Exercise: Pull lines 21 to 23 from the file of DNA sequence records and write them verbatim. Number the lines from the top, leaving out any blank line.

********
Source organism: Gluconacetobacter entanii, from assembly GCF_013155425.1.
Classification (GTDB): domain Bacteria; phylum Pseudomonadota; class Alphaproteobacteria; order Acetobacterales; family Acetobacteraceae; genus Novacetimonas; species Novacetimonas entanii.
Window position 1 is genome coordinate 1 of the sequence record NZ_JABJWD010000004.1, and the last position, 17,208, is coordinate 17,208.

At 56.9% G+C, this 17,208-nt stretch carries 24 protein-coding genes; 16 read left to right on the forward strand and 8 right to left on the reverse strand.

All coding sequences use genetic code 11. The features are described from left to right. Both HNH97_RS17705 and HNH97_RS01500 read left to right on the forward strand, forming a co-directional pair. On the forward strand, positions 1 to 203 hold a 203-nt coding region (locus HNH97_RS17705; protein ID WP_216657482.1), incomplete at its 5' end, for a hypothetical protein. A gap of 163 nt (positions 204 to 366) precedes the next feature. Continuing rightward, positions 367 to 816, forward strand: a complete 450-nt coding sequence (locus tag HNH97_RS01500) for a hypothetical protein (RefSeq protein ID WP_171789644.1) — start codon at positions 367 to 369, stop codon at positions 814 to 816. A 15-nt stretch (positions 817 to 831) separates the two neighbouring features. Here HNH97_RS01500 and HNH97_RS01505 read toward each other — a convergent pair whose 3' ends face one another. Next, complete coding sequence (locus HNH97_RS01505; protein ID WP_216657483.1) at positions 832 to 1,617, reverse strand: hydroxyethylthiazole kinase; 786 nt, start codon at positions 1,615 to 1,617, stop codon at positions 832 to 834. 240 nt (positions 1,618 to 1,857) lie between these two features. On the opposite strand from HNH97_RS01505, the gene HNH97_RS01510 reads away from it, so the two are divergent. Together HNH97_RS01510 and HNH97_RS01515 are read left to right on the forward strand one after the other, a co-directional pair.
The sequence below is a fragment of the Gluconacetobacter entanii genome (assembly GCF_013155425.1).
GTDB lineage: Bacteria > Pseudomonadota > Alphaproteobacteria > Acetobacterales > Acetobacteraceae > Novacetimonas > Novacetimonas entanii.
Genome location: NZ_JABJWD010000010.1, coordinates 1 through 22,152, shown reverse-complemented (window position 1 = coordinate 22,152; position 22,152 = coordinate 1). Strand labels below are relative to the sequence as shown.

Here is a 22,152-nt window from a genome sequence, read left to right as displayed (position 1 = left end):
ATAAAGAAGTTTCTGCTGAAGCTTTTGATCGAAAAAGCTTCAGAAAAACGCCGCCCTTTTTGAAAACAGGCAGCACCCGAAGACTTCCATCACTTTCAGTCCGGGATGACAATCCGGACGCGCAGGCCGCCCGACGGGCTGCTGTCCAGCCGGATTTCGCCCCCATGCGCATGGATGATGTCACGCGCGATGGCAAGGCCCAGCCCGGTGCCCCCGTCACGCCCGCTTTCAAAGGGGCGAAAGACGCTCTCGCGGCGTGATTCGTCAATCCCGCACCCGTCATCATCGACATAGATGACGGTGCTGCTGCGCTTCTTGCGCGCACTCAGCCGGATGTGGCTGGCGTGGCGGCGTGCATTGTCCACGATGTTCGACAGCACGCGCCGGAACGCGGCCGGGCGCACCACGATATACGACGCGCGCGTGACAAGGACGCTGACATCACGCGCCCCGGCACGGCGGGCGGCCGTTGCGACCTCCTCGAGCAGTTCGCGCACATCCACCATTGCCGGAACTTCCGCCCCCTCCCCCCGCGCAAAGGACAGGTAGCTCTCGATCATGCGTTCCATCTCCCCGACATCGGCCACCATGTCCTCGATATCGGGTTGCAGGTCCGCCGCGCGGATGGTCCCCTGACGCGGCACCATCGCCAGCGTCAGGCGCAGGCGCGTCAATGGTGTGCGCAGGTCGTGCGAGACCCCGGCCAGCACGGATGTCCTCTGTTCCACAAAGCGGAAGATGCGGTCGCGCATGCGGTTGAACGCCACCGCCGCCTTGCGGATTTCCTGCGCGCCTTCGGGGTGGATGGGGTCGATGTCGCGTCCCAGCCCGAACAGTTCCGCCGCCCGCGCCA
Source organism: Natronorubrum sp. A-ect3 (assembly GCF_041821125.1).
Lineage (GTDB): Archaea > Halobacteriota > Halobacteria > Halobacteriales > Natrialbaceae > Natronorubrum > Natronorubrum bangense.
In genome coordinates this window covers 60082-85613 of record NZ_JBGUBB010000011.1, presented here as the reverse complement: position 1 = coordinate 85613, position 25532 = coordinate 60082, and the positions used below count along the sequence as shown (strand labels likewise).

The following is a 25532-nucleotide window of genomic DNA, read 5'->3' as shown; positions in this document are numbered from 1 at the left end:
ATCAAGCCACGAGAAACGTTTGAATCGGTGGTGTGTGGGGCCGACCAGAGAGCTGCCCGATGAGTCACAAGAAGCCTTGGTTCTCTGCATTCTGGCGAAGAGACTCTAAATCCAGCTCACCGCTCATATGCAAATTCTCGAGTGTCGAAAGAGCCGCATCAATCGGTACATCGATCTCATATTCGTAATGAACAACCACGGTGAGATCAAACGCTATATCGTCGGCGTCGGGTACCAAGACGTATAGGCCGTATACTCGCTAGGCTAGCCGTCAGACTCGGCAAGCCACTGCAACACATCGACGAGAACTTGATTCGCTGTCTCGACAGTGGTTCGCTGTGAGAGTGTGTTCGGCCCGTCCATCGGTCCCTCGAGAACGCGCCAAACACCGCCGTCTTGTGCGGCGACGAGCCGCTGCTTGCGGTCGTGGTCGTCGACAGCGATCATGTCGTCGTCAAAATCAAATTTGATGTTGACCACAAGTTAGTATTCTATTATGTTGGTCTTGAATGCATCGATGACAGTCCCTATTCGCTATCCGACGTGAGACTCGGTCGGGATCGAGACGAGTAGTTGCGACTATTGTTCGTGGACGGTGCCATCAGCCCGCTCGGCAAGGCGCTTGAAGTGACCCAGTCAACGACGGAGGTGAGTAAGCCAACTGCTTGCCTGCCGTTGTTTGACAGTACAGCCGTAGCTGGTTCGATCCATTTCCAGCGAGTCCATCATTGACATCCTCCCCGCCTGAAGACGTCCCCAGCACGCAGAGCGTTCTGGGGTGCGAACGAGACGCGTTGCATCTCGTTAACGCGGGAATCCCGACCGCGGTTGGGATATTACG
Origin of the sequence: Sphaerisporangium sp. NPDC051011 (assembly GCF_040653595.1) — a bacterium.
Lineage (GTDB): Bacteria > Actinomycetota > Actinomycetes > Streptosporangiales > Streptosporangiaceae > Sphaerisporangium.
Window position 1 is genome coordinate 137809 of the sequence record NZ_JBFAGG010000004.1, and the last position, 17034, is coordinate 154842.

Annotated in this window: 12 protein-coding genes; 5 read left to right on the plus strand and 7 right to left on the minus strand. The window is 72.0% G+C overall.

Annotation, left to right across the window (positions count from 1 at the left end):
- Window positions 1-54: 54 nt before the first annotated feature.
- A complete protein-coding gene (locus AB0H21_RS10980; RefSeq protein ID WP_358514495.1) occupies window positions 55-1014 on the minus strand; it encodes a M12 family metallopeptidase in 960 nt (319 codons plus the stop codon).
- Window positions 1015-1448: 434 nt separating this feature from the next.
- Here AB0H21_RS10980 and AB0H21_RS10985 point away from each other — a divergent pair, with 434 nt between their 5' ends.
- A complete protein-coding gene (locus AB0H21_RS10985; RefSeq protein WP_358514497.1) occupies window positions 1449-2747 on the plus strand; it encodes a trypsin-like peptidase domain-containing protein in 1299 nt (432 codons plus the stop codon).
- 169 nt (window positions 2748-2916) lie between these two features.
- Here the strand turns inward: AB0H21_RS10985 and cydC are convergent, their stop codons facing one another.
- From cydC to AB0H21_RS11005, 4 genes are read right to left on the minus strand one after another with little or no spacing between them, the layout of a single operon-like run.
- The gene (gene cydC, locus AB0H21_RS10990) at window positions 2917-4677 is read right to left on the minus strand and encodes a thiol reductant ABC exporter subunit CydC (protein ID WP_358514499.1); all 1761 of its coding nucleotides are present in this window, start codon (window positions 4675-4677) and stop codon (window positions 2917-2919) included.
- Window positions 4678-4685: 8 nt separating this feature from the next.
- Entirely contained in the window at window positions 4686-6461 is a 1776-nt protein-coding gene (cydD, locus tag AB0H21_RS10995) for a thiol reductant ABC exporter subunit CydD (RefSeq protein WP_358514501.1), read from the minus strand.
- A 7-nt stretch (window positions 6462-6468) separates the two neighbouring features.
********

- Window positions 1-54: 54 nt before the first annotated feature.
- A complete protein-coding gene (locus AB0H21_RS10980; RefSeq protein ID WP_358514495.1) occupies window positions 55-1014 on the minus strand; it encodes a M12 family metallopeptidase in 960 nt (319 codons plus the stop codon).
- Window positions 1015-1448: 434 nt separating this feature from the next.